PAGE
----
There were a lot of little stories in this book and a lot of famous names mentioned. However, for such a short book I think too many stories were mentioned and maybe just a few famous houses should have been focused on. To be honest I would have loved a much longer book as I could have happily read another 200 pages about the famous houses and their parties. I give this book 4 out of 5 Dragons and I will definitely be reading more of Tinniswood’s work.

🐲🐲🐲🐲

Purchase Links

Foyles | Waterstones | Wordery

About the author

Adrian Tinniswood has worked as an author, broadcaster, lecturer and educational consultant for nearly 30 years in both Britain and the United States. Tinniswood studied English and Philosophy at Southampton University and was awarded an MPhil at Leicester University.

If you enjoy reading my blog and would like to make a donation I would be very grateful. Thank you

Dark Fire by C. J. Sansom (Review)

Dark Fire by C. J. Sansom

Blurb

Summer, 1540. Matthew Shardlake, believing himself out of favour with Thomas Cromwell, is busy trying to maintain his legal practice and keep a low profile. But his involvement with a murder case, defending a girl accused of brutally murdering her young cousin, brings him once again into contact with the King’s chief minister – and a new assignment . . . 

The secret of Greek Fire, the legendary substance with which the Byzantines destroyed the Arab navies, has been lost for centuries. Now an official of the Court of Augmentations has discovered the formula in the library of a dissolved London monastery. When Shardlake is sent to recover it, he finds the official and his alchemist brother brutally murdered – the formula has disappeared. Now Shardlake must follow the trail of Greek Fire across Tudor London, while trying at the same time to prove his young client’s innocence. But very soon he discovered nothing is as it seems . . .

Review

I was so excited to read another story about Matthew Shardlake as I thoroughly enjoyed the first book Dissolution. This book is set three years after the first book and finds Shardlake no longer in the employment or favour of Cromwell but quietly working as a lawyer in London.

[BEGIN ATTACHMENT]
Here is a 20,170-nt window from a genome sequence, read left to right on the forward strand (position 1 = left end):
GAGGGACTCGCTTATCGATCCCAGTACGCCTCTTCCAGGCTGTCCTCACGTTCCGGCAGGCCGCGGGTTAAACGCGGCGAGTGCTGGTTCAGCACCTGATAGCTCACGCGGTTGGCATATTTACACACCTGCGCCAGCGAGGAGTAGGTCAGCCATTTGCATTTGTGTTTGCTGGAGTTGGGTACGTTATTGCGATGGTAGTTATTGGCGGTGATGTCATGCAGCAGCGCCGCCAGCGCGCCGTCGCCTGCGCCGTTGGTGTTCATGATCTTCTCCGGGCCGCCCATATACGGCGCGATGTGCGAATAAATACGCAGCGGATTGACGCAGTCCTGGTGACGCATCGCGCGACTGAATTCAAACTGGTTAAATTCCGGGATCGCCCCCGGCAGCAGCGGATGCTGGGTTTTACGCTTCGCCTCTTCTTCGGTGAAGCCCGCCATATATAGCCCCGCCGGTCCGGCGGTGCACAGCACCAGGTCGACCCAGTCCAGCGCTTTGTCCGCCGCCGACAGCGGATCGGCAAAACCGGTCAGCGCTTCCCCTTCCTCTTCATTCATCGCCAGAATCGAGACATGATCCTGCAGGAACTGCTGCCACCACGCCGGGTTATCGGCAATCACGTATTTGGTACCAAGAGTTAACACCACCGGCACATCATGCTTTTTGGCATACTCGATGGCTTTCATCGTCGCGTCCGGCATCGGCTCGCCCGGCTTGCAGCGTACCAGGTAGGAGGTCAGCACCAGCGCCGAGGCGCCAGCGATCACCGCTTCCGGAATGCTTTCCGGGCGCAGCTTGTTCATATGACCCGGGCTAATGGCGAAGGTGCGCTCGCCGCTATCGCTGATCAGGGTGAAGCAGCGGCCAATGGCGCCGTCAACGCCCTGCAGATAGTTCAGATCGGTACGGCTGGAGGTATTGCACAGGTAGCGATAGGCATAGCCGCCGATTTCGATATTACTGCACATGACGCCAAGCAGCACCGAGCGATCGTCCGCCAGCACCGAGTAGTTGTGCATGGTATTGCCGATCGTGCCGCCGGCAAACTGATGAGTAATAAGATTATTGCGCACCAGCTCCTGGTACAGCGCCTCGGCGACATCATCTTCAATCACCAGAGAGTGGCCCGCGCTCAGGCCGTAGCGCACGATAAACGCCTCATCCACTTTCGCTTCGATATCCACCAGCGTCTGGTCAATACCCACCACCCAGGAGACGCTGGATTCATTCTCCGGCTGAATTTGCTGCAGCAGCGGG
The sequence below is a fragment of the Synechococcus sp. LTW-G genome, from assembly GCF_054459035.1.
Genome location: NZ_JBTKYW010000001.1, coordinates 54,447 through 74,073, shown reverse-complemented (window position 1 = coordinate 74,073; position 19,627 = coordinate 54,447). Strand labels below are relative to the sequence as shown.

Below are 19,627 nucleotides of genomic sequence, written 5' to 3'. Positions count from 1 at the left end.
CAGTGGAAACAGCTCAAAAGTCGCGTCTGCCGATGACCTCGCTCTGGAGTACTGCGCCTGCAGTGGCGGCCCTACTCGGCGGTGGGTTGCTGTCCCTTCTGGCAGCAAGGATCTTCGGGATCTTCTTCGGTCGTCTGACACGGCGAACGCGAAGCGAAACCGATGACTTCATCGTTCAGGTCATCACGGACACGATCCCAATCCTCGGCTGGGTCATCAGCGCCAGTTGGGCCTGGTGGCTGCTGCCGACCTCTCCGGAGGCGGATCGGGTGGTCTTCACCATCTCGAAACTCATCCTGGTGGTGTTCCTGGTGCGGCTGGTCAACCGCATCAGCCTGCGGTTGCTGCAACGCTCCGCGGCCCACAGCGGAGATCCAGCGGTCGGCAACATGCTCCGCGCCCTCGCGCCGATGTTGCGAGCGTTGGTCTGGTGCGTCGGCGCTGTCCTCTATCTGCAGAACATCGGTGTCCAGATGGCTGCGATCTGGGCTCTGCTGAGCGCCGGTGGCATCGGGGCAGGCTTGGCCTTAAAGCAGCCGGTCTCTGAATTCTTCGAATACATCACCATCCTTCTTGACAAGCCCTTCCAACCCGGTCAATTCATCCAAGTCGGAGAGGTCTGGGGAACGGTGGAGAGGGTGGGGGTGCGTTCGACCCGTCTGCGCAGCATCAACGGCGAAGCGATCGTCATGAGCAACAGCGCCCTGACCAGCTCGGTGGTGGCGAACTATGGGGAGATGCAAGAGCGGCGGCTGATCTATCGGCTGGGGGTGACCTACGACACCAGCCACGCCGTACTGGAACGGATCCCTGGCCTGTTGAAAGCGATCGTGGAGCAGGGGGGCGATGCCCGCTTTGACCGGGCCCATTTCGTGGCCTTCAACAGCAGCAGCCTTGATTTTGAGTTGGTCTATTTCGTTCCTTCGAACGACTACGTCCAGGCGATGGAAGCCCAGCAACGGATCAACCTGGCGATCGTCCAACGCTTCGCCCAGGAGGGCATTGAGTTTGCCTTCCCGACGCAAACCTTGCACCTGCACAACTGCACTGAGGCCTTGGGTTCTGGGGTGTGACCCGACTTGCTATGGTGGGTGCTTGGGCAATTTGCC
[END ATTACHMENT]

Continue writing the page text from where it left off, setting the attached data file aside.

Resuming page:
Shardlake is defending a girl who is accused of murdering her cousin and must work quickly if he has any chance of saving her. However, during this time Cromwell throws a spanner in the works by giving Shardlake another case and not an easy one. Cromwell also gives Shardlake a rather uncouth assistant to help him called Barack who likes to call  people he doesn’t like a rather rude name.

Shardlake and Barack have to work on the two cases at the same time but the one for Cromwell is hampered constantly. People are trying to kill Shardlake and Barack and the people involved that could help the investigations are killed before they can help. The other problem is that Shardlake and Barack always seem to be one step behind the bad guys.

This book really kept me on my toes and I never worked out who was guilty for either crime until it is revealed until the end. I also enjoyed reading about how the Tudors considered humours to be the source of health and illness as I have just finished an assignment on health in ancient Greece and Rome and their health and treatments also relied on the balance of humours.

There are so many twists and turns in this book and it never stopped for a moment. I couldn’t put this book down and throughly enjoyed it, in fact I think I enjoyed it more than the first book in the series. I can’t wait to read more about Shardlake and I give this book 5 out of 5 books. 

🐲🐲🐲🐲🐲

Purchase Links

 Book Depository | Foyles | Waterstones | Wordery

(All purchases made using one of the above affiliate links gives a small percentage of money to myself with no extra cost to yourself. All proceeds go towards the upkeep of this blog. Thank you ever so much, your support is gratefully received.)

About the author

C. J. Sansom was educated at Birmingham University, where he took a BA and then a PhD in history. After working in a variety of jobs, he retrained as a solicitor and practised in Sussex, until becoming a full-time writer. He lives in Sussex.

The Chateau of Briis: A Lesson in Love by Alison Weir (E-Short Review)

The Chateau of Briis: A Lesson in Love by Alison Weir

About the author

9D684E2E-3884-47F4-94EF-93B01DB3585D_4_5005_c

Alison Weir was born in 1951 and is a British writer of history books, and latterly historical novels, mostly in the form of biographies about British Royalty.

Blurb